Another birthday, and a lockdown-boredom avoidance gift; a boxed set of 21 old Hammer films for the long nights. Don Sharp’s Rasputin The Mad Monk is one of the main draws here; this 1966 film is peak Hammer, with star Christopher Lee lured in to shoot two movies back to back, with remarkably similar casts, sets and atmosphere. Part of the formula for a Dracula movie is that the Count is largely off-stage; Lee was something of a force of nature when given a big role which enabled him to get the bit between his teeth, so this historical film puts him centre stage for a teeth-clenching, rave-dancing, huge bearded, long-haired barnstorming Rasputin that dominates the screen. He has quite a canvas to work with; Rasputin was, as many scholars have noted, Russia’s greatest love machine, and it was a shame how he carried on. There, indeed, was a cat who really was gone.
As with Dracula Prince of Darkness, the central role here actually falls to Francis Matthews, always an ideal lead. He plays Ivan, brought in when Rasputin gets his big hands into the welfare of the Russian Royal family, and specifically the Tsarina (Renee Asherton) and her son, who Rasputin cannily manages to get dropped in a river so he can turn up and heal the boy in snake-oil salesman mode. We already know Rasputin’s game, having watched him heal the wife of an innkeeper; like many Hammer films, this one imagines society via what goes on in the local pub, a specifically British point of view. Rasputin severs the hand of an unfortunate who aims to protect a local girl from his attentions, so it’s no big surprise when he arrives in St Petersburg with political control on his mind.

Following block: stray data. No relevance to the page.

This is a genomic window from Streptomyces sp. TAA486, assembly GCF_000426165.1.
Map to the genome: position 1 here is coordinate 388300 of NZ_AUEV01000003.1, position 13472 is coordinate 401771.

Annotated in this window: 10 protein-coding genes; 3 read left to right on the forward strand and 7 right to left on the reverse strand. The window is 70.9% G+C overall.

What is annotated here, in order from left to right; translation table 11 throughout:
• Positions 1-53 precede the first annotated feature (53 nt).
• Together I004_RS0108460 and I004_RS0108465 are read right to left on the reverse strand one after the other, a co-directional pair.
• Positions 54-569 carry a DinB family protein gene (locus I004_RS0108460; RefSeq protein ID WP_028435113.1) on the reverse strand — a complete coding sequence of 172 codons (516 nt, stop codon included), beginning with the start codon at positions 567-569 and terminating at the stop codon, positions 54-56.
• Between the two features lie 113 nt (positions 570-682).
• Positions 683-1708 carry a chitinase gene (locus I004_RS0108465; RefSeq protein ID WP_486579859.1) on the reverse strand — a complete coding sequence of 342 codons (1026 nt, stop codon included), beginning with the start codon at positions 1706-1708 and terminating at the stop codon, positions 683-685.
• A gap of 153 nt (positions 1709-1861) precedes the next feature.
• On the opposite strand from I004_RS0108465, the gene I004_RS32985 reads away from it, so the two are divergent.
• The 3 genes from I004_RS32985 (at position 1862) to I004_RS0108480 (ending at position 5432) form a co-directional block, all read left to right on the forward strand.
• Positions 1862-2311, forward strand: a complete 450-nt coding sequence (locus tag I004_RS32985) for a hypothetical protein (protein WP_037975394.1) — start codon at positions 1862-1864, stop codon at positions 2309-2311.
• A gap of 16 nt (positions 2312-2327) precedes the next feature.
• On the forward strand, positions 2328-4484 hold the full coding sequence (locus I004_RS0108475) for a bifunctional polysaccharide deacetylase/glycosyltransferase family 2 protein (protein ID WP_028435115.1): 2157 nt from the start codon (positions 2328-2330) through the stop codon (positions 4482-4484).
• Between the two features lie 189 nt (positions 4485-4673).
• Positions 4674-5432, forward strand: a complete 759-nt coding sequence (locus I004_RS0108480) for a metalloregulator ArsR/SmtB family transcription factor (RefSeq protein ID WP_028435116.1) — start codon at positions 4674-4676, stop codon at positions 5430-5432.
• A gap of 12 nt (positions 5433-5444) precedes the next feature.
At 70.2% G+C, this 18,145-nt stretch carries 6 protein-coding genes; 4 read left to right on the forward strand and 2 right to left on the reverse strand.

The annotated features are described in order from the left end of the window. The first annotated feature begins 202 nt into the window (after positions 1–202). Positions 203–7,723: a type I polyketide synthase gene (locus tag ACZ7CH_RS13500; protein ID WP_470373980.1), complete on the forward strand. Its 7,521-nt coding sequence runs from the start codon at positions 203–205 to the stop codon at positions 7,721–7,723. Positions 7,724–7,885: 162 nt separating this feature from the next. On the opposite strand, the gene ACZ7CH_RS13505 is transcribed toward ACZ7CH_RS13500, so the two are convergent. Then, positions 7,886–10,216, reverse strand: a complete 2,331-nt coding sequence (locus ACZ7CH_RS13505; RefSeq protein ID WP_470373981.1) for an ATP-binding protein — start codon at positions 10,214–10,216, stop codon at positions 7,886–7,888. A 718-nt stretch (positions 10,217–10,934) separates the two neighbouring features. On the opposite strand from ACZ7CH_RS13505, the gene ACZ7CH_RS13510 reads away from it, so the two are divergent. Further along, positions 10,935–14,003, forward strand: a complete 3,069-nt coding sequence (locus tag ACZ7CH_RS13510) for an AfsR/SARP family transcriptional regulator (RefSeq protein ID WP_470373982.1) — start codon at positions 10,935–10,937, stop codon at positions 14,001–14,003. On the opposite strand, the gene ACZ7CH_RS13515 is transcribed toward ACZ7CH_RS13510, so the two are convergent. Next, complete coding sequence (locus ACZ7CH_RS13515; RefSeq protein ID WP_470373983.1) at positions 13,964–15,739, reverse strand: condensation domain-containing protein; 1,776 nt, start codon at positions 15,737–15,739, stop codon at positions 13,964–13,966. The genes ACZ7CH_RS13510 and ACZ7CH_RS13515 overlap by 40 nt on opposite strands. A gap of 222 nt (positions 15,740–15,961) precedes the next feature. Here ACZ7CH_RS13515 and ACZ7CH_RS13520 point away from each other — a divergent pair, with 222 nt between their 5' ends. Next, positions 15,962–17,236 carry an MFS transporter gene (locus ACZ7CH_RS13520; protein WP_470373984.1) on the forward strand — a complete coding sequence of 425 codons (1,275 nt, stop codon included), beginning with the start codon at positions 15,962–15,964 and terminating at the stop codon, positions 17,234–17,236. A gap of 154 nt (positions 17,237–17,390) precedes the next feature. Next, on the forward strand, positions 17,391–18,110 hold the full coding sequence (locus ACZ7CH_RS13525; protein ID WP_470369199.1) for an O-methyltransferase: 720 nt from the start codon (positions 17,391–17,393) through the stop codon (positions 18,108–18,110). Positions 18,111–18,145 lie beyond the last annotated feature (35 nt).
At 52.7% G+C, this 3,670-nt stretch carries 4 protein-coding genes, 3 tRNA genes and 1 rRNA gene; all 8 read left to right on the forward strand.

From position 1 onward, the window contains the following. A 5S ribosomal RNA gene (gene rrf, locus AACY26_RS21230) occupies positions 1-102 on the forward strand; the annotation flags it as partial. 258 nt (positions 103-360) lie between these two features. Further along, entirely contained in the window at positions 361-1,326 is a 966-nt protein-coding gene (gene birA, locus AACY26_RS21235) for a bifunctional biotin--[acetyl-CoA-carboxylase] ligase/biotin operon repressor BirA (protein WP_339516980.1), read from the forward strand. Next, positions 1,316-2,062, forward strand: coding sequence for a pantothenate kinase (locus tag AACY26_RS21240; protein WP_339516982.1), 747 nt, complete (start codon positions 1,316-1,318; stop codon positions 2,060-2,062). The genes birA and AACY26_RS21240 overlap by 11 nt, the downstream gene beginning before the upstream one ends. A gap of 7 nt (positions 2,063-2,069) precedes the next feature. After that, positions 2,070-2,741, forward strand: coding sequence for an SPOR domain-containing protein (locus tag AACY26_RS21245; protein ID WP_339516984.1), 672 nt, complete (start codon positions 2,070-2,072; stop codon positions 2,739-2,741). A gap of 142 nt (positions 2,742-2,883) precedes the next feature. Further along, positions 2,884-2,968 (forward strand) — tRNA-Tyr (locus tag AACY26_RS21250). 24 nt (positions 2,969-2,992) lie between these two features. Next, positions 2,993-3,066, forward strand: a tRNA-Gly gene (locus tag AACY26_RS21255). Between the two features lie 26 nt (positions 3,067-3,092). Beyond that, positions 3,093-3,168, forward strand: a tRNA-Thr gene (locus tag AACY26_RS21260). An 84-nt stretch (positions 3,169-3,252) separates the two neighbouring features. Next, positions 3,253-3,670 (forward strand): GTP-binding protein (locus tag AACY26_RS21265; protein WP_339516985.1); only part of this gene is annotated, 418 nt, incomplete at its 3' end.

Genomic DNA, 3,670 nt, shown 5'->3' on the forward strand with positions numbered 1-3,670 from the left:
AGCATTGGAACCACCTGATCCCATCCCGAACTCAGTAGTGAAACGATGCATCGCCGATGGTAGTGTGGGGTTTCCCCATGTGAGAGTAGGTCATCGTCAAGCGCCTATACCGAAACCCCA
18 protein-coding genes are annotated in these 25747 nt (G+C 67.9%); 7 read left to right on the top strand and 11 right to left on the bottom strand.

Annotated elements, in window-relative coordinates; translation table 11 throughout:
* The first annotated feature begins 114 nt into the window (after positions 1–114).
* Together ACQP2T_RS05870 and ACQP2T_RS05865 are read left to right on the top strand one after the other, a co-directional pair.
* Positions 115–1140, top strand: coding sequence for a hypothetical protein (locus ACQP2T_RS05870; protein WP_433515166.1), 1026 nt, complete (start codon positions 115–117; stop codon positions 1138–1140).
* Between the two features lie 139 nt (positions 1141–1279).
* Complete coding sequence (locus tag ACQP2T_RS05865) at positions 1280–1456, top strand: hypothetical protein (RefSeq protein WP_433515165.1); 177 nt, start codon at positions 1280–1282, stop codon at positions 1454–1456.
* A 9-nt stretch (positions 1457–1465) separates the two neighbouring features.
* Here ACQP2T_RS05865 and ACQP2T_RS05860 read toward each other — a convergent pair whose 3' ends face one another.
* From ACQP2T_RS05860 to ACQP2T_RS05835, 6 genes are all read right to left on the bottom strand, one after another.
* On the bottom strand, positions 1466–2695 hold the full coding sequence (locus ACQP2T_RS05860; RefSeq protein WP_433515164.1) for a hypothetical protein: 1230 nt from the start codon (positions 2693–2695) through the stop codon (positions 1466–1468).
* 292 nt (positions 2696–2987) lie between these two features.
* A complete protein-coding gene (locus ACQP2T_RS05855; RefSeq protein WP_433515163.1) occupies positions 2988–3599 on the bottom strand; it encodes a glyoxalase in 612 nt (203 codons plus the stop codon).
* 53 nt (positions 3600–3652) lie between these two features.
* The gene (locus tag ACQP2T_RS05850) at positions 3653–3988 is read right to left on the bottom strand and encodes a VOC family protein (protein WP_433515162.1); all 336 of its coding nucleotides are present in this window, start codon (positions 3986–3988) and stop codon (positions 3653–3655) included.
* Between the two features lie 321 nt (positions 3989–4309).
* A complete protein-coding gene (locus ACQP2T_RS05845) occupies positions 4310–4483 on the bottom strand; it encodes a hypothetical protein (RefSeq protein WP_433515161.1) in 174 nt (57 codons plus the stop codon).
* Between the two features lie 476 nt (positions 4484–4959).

What is surprising is that the Tasrina’s residence is the same Karlsbad castle-set inhabited by Dracula in the sister film; the re-use of sets gives the Hammer collection a strange, dreamlike quality created by regular bursts of deja-vu. Lee takes the chance to play Rasputin with both hands, giving intense hypnotic stares and really working these healing digits. And there’s some tense scenes, notably a fight in a room full of chemicals with Rasputin making good use of a huge bottle of acid.
Although it’s a fiction, Rasputin The Mad Monk ramps up in the final third to engorge on details of Rasputin’s death, which is truncated somewhat from the real prolonged agony. That the monk was poisoned with a box of deadly chocolates adds a comic touch; it’s pretty funny seeing Rasputin struggling with his own greedy nature to avoid stuffing himself with chocs while he waits for an appointment. It’s reputed that Lee, as a child in the 1920’s, met Rasputin’s killer; obviously even as a nipper, Lee moved in exotic circles. This historical drama may not be typical Hammer, but it does give Lee one of his best roles, as a monk that’s mad, bad and extremely dangerous to know.